In the wake of Monday’s massacre at Virginia Tech, officials at Fairmont State and West Virginia University said their campuses are as safe as they can make them.

Monday, a gunman entered a dormitory at Virginia Tech at about 7:15 a.m., reportedly killing two people. At about 9:26 a.m., he entered a classroom building where 31 people, including the gunman, died after being locked inside.

Cho Seung-Hui, a 23-year-old senior majoring in English, is suspected of committing the crimes. Cho reportedly was born in South Korea, but raised near Washington D.C. He is believed to have committed suicide.

Bob Roberts, chief of WVU’s police force and director of public safety, said the campus is “reasonably safe and secure.”

“In my opinion, Fairmont State is very safe,” said Bill Bickerstaff, the university’s director of occupational safety and chief of police. “I hope we’re as safe as we can make it. I think we’re doing the right thing.”

There have been many questions on the national level about communication between the Virginia Tech officials and students. The Associated Press has reported there were two hours between the first shooting in a dormitory and a campus-wide e-mail, which wasn’t sent out until after the second shooting began.

Both Bickerstaff and Roberts said they didn’t want to comment on the specifics at Virginia Tech, although they admitted they had similar problems on their campuses.

Roberts declined to provide specifics about campus communications, beyond explaining WVU would communicate with students through e-mail and safety contacts in each residence hall.

“We have lots of different routes of communication,” he said.

Bickerstaff said Fairmont State has already seen problems with sending campus-wide e-mails. Last week, an FSU student was diagnosed with viral meningitis. A campus-wide e-mail was sent to notify students the day the diagnosis was announced. That day a meeting was held in the residence hall the student lived in.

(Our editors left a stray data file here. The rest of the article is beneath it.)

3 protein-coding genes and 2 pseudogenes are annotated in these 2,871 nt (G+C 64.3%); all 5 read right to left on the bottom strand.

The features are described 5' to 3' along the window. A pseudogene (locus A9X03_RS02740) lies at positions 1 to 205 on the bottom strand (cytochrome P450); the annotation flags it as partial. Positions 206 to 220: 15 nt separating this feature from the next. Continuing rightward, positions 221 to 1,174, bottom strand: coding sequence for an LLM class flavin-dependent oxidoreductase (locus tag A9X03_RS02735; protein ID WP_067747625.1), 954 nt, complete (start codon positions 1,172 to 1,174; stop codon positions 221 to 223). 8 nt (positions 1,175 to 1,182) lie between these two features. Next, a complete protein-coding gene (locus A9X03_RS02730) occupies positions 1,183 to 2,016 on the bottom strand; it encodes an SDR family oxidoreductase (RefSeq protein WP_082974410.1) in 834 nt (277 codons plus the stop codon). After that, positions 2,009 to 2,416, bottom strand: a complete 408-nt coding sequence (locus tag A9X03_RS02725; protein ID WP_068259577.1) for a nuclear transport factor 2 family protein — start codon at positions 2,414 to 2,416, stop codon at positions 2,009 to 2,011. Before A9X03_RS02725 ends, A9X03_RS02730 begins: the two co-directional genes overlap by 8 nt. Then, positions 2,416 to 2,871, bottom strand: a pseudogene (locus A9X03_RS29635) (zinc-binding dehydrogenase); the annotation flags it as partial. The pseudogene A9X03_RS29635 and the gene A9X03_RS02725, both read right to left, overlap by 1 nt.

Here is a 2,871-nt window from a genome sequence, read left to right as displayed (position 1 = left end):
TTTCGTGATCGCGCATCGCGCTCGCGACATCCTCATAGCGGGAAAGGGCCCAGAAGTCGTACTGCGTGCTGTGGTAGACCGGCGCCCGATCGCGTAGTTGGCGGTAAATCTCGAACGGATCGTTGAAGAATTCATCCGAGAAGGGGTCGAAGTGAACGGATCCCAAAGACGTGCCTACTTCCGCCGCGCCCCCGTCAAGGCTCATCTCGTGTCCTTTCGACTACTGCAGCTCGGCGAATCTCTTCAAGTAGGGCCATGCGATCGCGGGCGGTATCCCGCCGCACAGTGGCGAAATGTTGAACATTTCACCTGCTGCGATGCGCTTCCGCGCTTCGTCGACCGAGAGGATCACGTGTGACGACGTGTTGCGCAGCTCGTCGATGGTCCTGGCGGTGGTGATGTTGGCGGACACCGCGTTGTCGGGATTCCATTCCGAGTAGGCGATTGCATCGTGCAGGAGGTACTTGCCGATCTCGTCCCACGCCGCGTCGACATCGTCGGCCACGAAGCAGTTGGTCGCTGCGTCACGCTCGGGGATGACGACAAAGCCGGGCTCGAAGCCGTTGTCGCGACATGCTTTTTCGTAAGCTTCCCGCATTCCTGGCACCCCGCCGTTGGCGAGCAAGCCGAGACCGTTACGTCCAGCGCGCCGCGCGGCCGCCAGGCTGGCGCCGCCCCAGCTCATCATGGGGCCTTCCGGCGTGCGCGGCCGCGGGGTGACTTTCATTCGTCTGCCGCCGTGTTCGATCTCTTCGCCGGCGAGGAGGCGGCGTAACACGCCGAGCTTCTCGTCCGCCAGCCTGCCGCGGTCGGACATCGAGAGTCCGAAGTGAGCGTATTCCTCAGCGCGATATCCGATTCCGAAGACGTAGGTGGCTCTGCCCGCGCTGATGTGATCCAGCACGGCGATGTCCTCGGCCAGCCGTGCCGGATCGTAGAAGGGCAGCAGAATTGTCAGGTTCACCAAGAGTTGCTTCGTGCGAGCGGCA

Bickerstaff said of the 50 students who attended the meeting, only three had read the e-mail.

Like Virginia Tech, the bulk of Fairmont State’s students commute to the campus each day.

“I don’t know how we’d get the word out to the masses,” Bickerstaff said.

One advantage Fairmont State has is the small size of the main campus, he said. The campus is 114 total acres, and many buildings are close together. Also, with only three driving entrances to campus, officers could close transportation routes onto university property, Bickerstaff said.

Both universities have a police or security force and agreements for assistance from other local law enforcement agencies, such as the police force in the cities and counties in which they are located.

At WVU, the primary security responses are handled by the campus police force.

Roberts noted his force has mutual-aid agreements with other local law-enforcement agencies, including the Morgantown Police Department. The two departments are somewhat intertwined, Roberts said, even training together.

“Our history with the Morgantown police goes back 40 years,” Roberts said.